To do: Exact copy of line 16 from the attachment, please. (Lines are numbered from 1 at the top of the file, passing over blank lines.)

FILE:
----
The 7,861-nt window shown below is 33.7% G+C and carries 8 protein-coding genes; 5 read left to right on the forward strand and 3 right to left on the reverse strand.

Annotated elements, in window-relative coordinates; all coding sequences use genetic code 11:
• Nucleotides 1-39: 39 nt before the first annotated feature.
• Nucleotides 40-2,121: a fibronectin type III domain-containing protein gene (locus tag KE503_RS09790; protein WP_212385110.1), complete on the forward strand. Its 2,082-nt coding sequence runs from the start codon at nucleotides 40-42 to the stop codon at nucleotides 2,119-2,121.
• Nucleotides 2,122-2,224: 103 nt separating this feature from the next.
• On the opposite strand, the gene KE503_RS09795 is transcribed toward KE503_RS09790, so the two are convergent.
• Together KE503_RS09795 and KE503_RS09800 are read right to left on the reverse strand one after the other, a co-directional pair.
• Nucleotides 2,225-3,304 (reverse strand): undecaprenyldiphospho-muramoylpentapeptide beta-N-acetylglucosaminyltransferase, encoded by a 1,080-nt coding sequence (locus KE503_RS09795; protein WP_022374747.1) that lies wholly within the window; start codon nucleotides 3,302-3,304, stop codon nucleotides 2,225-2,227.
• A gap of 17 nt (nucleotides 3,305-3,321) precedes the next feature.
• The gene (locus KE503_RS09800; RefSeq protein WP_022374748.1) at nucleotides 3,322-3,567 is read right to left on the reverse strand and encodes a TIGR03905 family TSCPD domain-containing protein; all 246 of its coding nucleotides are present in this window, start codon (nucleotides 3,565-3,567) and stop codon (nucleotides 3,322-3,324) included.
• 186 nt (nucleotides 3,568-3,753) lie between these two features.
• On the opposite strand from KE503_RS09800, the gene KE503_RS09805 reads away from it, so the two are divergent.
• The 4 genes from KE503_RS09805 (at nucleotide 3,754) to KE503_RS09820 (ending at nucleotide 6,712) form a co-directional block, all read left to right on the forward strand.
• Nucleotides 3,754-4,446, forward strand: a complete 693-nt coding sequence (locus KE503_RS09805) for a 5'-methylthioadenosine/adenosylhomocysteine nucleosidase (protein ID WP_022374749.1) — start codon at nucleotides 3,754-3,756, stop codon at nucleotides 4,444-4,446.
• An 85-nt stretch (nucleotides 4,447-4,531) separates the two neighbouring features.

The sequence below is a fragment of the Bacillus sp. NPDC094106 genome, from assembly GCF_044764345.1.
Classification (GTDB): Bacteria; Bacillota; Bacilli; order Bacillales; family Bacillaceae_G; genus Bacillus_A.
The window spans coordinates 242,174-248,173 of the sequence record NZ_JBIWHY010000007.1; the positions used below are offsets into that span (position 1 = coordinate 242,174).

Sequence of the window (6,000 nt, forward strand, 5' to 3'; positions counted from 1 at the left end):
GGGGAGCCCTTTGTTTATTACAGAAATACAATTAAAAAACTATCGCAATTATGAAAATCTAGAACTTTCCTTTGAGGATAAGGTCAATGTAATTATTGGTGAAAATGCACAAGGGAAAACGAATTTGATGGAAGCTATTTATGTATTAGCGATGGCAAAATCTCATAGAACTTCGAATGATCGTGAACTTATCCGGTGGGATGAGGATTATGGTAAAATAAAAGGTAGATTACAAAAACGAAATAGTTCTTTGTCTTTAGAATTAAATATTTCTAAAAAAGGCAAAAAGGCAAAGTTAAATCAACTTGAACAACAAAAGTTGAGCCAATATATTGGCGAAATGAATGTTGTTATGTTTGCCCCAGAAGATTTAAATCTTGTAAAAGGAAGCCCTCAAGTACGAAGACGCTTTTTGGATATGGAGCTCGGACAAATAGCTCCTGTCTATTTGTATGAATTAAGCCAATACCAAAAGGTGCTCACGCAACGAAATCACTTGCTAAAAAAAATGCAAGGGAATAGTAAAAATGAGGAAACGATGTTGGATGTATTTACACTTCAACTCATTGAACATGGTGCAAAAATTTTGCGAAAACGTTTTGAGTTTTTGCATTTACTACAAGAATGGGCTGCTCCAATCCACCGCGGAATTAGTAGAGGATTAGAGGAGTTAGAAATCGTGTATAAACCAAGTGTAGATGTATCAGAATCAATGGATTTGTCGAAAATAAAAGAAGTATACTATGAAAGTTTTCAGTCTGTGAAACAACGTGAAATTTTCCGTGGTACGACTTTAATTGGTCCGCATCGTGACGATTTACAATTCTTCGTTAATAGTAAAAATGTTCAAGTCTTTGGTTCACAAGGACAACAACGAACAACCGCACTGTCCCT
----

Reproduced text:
The sequence below is a fragment of the Bacillus sp. NPDC094106 genome, from assembly GCF_044764345.1.